Twitter caption:

Twitter caption: “What does #TeamGov do after two rallies, a couple dozen interviews, and 4 or 5 hours on the road? #Chess.” Johnson in sneakers on the right. Who’s he playing against?

Nice qualifier for a presidential candidate. It is reputed that some of our better presidents were players of chess, but it’s difficult to find photographic evidence of it, or sketch or drawing evidence for those before 1840.

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Chess games of the rich and famous: Attica Prison, 1972

June 3, 2016

Well, maybe chess game of the not rich and not famous.

“Attica Correctional Facility, New York 1972, Cornell Capa #photography.” @Paolo1264

Chess is a great way to soothe a fevered mind, relax, and strengthen reasoning skills.

Photo by Cornell Capa:

Cornell Capa (April 10, 1918 – May 23, 2008) was a Hungarian American photographer, member of Magnum Photos, and photo curator, and the younger brother of photo-journalist and war photographer Robert Capa. Graduating from Imre Madách Gymnasium in Budapest, he initially intended to study medicine, but instead joined his brother in Paris to pursue photography. Cornell was an ambitious photo enthusiast who founded the world-known International Center of Photography in New York in 1974[2] with help from Micha Bar-Am after a stint of working for both Life magazine and Magnum Photos.

I wonder who were the two men playing the game? What happened to them?

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Chess games of the rich and famous: Confucius and Einstein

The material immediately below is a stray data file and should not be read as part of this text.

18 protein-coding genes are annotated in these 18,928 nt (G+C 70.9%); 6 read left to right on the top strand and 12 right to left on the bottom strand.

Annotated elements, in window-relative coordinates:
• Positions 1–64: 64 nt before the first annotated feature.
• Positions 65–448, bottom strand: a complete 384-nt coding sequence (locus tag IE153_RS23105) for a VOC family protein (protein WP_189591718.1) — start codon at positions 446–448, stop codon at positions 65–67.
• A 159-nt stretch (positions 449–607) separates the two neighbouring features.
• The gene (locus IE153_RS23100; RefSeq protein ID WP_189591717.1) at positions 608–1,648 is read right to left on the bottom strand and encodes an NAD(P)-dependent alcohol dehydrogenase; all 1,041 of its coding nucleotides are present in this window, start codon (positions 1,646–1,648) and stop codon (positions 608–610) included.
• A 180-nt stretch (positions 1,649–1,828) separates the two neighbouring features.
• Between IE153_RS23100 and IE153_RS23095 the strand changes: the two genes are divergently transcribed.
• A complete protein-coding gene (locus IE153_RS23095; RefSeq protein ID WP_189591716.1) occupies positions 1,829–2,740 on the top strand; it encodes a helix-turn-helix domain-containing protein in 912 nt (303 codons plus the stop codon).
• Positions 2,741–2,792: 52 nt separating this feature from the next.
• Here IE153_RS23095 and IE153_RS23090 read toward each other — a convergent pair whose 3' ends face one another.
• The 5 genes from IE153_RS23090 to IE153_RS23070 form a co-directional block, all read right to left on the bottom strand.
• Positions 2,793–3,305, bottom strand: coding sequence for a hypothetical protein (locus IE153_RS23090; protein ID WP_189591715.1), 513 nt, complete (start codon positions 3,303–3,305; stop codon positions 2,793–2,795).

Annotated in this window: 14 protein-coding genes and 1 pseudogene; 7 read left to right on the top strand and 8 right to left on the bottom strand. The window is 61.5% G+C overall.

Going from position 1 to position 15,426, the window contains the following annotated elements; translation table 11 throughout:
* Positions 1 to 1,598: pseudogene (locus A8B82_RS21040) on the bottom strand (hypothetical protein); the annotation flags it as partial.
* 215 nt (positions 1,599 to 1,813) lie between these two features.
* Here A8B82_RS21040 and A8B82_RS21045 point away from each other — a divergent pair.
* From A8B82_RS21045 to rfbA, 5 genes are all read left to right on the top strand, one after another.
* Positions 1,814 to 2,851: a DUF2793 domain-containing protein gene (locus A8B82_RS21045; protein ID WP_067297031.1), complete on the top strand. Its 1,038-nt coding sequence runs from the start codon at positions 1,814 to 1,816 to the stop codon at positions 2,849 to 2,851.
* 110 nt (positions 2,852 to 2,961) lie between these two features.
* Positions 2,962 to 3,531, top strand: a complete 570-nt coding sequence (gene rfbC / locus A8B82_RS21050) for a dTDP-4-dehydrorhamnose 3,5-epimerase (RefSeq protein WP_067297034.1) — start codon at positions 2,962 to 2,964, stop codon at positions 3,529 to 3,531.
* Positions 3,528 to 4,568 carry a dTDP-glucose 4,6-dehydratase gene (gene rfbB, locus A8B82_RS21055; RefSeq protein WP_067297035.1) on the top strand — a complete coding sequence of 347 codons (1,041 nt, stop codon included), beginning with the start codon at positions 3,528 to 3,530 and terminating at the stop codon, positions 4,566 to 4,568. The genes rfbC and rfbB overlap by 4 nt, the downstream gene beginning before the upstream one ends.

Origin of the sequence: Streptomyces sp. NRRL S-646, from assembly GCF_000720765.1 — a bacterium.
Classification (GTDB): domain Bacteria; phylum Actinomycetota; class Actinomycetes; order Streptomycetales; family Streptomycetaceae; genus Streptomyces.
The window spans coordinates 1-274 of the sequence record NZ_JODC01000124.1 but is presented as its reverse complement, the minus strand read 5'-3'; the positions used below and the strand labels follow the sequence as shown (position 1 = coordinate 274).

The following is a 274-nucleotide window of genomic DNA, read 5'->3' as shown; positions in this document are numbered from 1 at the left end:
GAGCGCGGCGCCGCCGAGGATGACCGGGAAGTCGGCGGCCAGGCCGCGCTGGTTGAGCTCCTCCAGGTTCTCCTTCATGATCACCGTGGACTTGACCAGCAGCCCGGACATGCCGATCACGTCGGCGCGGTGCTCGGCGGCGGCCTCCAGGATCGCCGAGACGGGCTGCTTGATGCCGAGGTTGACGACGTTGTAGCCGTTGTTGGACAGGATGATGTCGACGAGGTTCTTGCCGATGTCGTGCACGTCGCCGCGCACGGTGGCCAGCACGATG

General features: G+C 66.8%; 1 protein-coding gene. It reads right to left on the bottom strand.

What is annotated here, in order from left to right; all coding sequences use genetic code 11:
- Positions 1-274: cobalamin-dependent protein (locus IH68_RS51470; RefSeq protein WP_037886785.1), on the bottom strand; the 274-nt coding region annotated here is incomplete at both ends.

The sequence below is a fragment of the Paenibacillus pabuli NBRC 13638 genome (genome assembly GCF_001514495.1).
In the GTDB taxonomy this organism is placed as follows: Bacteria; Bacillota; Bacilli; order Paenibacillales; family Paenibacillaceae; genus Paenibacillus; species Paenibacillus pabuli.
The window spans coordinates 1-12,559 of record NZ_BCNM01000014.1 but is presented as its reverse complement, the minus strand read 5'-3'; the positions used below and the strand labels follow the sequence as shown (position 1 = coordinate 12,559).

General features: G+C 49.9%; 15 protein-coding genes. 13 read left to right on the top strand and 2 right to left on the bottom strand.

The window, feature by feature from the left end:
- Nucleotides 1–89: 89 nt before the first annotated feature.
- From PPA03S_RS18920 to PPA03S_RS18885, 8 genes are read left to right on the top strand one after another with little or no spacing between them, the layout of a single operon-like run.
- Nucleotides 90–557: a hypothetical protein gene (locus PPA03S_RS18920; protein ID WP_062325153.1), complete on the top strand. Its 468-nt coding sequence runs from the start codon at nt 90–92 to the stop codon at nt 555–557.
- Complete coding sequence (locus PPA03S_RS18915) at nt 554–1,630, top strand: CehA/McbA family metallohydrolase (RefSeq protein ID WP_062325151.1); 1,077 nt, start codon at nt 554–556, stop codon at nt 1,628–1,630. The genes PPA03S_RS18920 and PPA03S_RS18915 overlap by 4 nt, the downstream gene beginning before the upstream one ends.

May 9, 2016

Another fictional match, perhaps with some wry commentary on the differences between the Orient and the Occident: Sculpture showing Confucius and Einstein engaged in playing chess.

Confucius ponders his next move in a Chinese board game, while Einstein ponder his move in chess, on the same board. Sculpture at the campus of UTAR, a university in Kampar, Malaysia. Image via Harp of Ten Strings.

Confucius ponders his next move in a Chinese board game, while Einstein ponders his move in chess, on the same board. Sculpture at the campus of UTAR, a university in Kampar, Malaysia. Image via Harp of Ten Strings.

University Tunku Abdel Rahman first took in students in 2002, a new university established in Malaysia, named after the nation’s first Prime Minister, Kolej Tunku Abdul Rahman.

Interesting sculpture, purely from the imagination of the artist. Confucius and Einstein are separated by 2000 years. Surely someone, somewhere can explain the meaning of the two different games on the same board.

Einstein is known to have played chess, but I have been unable to find any photographs of him engaged in the sport.

Another view of the Malaysian sculpture of Confucius and Einstein playing chess. From Panoramio, photo by wkh0522

Another view of the Malaysian sculpture of Confucius and Einstein playing chess. From Panoramio, photo by wkh0522

Tip of the old scrub brush to Florence Kuek at Harp of Ten Strings.